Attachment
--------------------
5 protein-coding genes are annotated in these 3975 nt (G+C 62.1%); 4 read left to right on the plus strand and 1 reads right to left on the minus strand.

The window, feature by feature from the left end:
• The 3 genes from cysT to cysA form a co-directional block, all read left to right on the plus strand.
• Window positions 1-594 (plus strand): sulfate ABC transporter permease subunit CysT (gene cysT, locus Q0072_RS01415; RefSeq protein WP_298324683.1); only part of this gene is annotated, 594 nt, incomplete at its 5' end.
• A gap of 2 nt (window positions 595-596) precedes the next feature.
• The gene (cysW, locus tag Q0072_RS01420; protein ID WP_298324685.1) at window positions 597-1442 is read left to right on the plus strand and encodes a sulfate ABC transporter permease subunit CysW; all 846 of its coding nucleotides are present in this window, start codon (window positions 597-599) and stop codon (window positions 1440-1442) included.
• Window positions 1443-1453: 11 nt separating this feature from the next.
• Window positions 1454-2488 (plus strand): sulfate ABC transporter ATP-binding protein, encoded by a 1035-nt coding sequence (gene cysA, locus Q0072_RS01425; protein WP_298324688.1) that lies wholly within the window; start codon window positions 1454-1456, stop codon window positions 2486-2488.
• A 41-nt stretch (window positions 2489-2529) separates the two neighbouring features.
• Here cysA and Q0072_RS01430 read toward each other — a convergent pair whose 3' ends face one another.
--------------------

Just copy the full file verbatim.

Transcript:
5 protein-coding genes are annotated in these 3975 nt (G+C 62.1%); 4 read left to right on the plus strand and 1 reads right to left on the minus strand.

The window, feature by feature from the left end:
• The 3 genes from cysT to cysA form a co-directional block, all read left to right on the plus strand.
• Window positions 1-594 (plus strand): sulfate ABC transporter permease subunit CysT (gene cysT, locus Q0072_RS01415; RefSeq protein WP_298324683.1); only part of this gene is annotated, 594 nt, incomplete at its 5' end.
• A gap of 2 nt (window positions 595-596) precedes the next feature.
• The gene (cysW, locus tag Q0072_RS01420; protein ID WP_298324685.1) at window positions 597-1442 is read left to right on the plus strand and encodes a sulfate ABC transporter permease subunit CysW; all 846 of its coding nucleotides are present in this window, start codon (window positions 597-599) and stop codon (window positions 1440-1442) included.
• Window positions 1443-1453: 11 nt separating this feature from the next.
• Window positions 1454-2488 (plus strand): sulfate ABC transporter ATP-binding protein, encoded by a 1035-nt coding sequence (gene cysA, locus Q0072_RS01425; protein WP_298324688.1) that lies wholly within the window; start codon window positions 1454-1456, stop codon window positions 2486-2488.
• A 41-nt stretch (window positions 2489-2529) separates the two neighbouring features.
• Here cysA and Q0072_RS01430 read toward each other — a convergent pair whose 3' ends face one another.